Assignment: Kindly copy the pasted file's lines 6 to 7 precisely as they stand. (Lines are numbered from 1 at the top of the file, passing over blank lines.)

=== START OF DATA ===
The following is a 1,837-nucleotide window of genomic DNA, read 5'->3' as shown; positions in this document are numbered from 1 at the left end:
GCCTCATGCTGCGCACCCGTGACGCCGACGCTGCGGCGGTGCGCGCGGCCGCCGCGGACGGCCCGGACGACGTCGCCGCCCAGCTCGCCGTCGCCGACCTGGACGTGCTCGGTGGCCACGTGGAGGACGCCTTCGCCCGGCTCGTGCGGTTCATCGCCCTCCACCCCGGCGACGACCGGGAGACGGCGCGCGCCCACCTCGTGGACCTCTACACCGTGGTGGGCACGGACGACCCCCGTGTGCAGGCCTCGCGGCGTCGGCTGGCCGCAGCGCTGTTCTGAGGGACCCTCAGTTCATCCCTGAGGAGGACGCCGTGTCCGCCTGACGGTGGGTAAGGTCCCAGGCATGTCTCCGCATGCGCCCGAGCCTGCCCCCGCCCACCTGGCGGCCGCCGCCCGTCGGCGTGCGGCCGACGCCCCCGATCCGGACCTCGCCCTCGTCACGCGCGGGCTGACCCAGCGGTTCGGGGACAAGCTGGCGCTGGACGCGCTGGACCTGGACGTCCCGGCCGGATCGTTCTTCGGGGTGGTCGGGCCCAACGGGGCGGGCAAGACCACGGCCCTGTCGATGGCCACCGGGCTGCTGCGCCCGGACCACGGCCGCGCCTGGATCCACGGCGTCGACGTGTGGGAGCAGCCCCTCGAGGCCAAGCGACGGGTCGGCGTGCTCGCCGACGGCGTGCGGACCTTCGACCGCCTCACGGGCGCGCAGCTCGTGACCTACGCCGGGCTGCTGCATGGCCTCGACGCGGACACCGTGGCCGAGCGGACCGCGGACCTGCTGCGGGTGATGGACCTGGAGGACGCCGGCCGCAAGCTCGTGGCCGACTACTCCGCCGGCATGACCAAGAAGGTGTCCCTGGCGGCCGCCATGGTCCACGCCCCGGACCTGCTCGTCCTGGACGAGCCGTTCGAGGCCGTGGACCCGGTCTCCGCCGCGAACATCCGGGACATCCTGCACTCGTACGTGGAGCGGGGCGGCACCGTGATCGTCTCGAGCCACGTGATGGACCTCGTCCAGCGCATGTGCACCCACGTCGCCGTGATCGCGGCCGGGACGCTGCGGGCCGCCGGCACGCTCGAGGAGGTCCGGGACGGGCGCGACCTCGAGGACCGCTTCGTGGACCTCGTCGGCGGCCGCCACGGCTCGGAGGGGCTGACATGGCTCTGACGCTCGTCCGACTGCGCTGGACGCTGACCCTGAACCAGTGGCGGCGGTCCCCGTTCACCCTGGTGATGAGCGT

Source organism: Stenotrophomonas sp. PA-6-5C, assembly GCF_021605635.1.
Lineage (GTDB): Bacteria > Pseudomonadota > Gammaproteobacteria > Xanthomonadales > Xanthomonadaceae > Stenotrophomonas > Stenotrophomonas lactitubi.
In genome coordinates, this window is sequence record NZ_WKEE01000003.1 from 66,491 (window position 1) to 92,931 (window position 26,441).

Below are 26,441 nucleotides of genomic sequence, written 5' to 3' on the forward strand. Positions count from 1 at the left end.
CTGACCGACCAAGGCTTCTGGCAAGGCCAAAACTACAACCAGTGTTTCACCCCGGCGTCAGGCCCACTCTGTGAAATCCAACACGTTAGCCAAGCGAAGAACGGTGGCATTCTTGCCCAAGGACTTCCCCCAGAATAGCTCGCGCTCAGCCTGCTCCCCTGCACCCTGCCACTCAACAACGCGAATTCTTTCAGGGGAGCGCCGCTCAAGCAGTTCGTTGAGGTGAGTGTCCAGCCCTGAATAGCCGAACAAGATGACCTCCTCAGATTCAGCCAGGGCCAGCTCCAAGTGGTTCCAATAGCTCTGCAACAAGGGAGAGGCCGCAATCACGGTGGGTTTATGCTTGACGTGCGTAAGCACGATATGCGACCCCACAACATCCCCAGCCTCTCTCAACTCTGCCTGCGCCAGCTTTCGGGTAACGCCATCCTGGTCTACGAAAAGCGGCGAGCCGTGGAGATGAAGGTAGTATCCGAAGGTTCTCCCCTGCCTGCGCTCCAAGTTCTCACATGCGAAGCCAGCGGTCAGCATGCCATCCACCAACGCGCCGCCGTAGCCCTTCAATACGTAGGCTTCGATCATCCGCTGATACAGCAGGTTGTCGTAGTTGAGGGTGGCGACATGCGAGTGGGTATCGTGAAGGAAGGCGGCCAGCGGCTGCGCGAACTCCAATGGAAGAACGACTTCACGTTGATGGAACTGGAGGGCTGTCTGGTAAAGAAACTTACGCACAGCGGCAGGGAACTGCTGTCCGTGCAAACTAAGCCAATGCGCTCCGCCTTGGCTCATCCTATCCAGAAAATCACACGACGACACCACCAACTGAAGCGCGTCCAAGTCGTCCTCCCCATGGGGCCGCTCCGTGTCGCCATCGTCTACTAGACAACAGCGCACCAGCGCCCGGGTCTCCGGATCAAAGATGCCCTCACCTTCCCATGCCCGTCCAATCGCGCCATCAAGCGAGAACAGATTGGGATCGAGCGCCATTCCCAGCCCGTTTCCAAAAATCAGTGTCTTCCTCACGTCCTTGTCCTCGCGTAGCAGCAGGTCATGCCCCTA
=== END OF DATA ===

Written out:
Below are 26,441 nucleotides of genomic sequence, written 5' to 3' on the forward strand. Positions count from 1 at the left end.
CTGACCGACCAAGGCTTCTGGCAAGGCCAAAACTACAACCAGTGTTTCACCCCGGCGTCAGGCCCACTCTGTGAAATCCAACACGTTAGCCAAGCGAAGAACGGTGGCATTCTTGCCCAAGGACTTCCCCCAGAATAGCTCGCGCTCAGCCTGCTCCCCTGCACCCTGCCACTCAACAACGCGAATTCTTTCAGGGGAGCGCCGCTCAAGCAGTTCGTTGAGGTGAGTGTCCAGCCCTGAATAGCCGAACAAGATGACCTCCTCAGATTCAGCCAGGGCCAGCTCCAAGTGGTTCCAATAGCTCTGCAACAAGGGAGAGGCCGCAATCACGGTGGGTTTATGCTTGACGTGCGTAAGCACGATATGCGACCCCACAACATCCCCAGCCTCTCTCAACTCTGCCTGCGCCAGCTTTCGGGTAACGCCATCCTGGTCTACGAAAAGCGGCGAGCCGTGGAGATGAAGGTAGTATCCGAAGGTTCTCCCCTGCCTGCGCTCCAAGTTCTCACATGCGAAGCCAGCGGTCAGCATGCCATCCACCAACGCGCCGCCGTAGCCCTTCAATACGTAGGCTTCGATCATCCGCTGATACAGCAGGTTGTCGTAGTTGAGGGTGGCGACATGCGAGTGGGTATCGTGAAGGAAGGCGGCCAGCGGCTGCGCGAACTCCAATGGAAGAACGACTTCACGTTGATGGAACTGGAGGGCTGTCTGGTAAAGAAACTTACGCACAGCGGCAGGGAACTGCTGTCCGTGCAAACTAAGCCAATGCGCTCCGCCTTGGCTCATCCTATCCAGAAAATCACACGACGACACCACCAACTGAAGCGCGTCCAAGTCGTCCTCCCCATGGGGCCGCTCCGTGTCGCCATCGTCTACTAGACAACAGCGCACCAGCGCCCGGGTCTCCGGATCAAAGATGCCCTCACCTTCCCATGCCCGTCCAATCGCGCCATCAAGCGAGAACAGATTGGGATCGAGCGCCATTCCCAGCCCGTTTCCAAAAATCAGTGTCTTCCTCACGTCCTTGTCCTCGCGTAGCAGCAGGTCATGCCCCTA